On 11 November the ACCC released the most important report to date under its Digital Platform Services Inquiry, calling for new competition and consumer protection laws for digital platforms.
While digital platform services provide substantial benefits to Australian consumers, the ACCC has determined these services result in many consumer harms, including through extensive scam activity and intrusive data collection practices. In addition, the ACCC has highlighted the anticompetitive behaviour of the largest digital platforms, such as preferencing their own services at the expense of competitors.
The ACCC has used its existing regulatory powers to take enforcement action against the largest platforms, for example, it has successfully taken Federal Court proceedings against Google in relation to its misleading data collection practices. Proceedings have also been commenced against Meta, in relation to scam crypto-currency advertising. Nonetheless, the ACCC believes that the significant harms it has identified cannot be addressed under Australia’s existing competition and consumer protection laws and new regulatory powers are needed.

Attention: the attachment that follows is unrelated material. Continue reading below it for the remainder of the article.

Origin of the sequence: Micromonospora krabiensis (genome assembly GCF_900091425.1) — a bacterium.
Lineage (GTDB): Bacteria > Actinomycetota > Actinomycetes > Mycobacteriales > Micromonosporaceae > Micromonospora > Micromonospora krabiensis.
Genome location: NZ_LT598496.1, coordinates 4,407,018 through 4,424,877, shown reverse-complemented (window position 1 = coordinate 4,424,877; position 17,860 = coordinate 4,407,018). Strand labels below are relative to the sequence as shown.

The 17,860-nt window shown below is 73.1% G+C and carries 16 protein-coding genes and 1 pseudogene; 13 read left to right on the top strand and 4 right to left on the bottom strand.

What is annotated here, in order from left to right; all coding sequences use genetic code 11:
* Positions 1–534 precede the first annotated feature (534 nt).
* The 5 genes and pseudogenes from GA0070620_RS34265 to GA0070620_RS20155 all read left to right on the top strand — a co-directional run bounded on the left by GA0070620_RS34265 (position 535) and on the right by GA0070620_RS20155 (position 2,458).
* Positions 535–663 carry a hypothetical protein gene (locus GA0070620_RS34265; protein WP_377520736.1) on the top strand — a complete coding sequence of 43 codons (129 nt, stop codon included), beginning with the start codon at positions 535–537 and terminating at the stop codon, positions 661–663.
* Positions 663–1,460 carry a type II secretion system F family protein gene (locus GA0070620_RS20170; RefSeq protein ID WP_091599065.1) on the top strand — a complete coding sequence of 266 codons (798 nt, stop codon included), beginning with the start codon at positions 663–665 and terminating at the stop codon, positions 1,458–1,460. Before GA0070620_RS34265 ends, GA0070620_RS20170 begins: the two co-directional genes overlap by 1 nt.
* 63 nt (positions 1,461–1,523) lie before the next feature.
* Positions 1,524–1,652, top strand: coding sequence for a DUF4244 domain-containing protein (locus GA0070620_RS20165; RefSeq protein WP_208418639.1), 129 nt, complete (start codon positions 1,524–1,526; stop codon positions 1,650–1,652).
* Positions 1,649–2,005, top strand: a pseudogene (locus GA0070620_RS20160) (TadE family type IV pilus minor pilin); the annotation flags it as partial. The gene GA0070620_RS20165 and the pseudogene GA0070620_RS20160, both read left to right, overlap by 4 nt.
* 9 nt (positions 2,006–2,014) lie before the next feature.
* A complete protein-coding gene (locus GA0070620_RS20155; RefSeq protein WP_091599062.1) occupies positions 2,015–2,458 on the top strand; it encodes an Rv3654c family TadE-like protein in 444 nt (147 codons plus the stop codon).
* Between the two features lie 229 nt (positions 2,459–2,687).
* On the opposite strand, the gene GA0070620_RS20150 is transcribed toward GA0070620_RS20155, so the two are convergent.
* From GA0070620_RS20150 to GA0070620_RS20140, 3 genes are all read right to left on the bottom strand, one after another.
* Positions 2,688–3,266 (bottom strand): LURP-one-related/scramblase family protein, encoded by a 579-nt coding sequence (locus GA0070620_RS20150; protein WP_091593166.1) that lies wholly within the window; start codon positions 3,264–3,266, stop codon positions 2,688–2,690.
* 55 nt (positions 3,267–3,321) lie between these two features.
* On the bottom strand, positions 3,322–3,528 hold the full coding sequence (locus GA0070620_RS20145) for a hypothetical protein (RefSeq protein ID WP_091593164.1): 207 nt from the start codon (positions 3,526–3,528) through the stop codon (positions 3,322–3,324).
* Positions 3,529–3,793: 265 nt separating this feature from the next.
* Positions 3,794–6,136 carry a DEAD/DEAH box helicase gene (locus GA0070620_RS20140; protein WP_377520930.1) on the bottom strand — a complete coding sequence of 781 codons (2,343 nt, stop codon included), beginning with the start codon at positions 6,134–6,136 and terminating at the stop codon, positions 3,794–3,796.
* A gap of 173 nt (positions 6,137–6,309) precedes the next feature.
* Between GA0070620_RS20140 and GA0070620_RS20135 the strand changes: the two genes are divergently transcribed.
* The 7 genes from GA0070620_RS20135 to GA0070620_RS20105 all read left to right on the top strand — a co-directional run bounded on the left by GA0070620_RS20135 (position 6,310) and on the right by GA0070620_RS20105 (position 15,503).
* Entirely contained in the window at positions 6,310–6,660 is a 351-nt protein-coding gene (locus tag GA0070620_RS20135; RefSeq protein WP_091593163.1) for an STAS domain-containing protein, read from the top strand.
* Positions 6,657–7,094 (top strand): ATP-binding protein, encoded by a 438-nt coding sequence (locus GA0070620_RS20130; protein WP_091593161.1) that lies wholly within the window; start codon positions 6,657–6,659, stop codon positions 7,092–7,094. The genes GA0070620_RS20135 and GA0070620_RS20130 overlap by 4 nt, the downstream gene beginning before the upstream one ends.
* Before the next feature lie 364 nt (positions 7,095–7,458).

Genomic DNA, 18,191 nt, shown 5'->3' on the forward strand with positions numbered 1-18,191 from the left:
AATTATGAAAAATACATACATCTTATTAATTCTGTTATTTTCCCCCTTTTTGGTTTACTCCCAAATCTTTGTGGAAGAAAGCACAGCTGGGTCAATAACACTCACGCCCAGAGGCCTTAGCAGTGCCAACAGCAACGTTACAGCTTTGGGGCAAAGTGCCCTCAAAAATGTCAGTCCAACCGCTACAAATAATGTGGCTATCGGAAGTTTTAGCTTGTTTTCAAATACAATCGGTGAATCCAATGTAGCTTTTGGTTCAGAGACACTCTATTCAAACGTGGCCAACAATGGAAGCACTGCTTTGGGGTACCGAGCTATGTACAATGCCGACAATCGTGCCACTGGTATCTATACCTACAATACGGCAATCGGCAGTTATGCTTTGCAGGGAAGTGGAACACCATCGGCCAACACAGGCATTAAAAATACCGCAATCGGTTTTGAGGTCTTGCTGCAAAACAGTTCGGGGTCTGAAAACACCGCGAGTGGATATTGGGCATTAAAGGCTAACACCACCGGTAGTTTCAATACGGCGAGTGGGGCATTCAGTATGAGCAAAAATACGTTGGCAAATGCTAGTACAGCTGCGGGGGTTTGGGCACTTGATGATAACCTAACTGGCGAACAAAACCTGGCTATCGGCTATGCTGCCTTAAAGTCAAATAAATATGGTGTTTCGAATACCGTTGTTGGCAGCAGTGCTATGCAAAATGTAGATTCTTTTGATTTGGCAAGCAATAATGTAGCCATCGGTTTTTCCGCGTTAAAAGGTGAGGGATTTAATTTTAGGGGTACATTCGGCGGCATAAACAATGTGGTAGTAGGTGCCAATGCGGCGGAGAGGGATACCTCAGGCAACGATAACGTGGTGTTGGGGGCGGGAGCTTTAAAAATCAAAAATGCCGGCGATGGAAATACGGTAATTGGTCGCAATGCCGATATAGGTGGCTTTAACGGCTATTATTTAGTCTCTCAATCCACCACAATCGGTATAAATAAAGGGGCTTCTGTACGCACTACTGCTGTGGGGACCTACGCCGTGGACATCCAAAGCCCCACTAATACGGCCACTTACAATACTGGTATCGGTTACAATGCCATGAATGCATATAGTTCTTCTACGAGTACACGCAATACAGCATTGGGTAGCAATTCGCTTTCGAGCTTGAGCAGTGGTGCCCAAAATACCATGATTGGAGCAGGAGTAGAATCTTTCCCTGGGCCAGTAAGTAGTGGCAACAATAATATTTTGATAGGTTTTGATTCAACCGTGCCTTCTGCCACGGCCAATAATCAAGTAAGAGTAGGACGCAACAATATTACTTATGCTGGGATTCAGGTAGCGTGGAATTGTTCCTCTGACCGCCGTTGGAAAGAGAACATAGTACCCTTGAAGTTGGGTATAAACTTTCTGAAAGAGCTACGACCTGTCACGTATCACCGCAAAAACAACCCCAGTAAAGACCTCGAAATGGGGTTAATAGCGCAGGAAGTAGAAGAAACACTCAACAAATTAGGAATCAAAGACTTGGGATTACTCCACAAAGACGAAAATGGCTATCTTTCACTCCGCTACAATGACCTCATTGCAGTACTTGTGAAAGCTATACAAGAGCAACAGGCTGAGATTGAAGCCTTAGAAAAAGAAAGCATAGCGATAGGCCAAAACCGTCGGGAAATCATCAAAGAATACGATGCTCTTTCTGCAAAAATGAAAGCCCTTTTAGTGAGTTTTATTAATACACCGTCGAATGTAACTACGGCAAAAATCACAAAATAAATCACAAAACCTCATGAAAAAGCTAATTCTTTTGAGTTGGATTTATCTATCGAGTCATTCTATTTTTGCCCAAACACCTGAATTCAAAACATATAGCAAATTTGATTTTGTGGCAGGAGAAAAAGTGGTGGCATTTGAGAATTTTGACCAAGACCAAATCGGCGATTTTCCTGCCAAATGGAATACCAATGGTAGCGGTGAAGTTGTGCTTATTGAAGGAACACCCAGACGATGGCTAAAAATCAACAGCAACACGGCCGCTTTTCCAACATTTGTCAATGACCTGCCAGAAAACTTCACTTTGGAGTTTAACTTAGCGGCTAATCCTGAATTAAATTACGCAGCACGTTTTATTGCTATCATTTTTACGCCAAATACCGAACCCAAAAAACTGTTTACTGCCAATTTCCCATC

The Government has announced that it will consult on the recommendations from the ACCC in the short term, meaning any reforms would be likely to take effect in 2023.
To hear more, listen to partner Angela Flannery here.
Author: Angela Flannery
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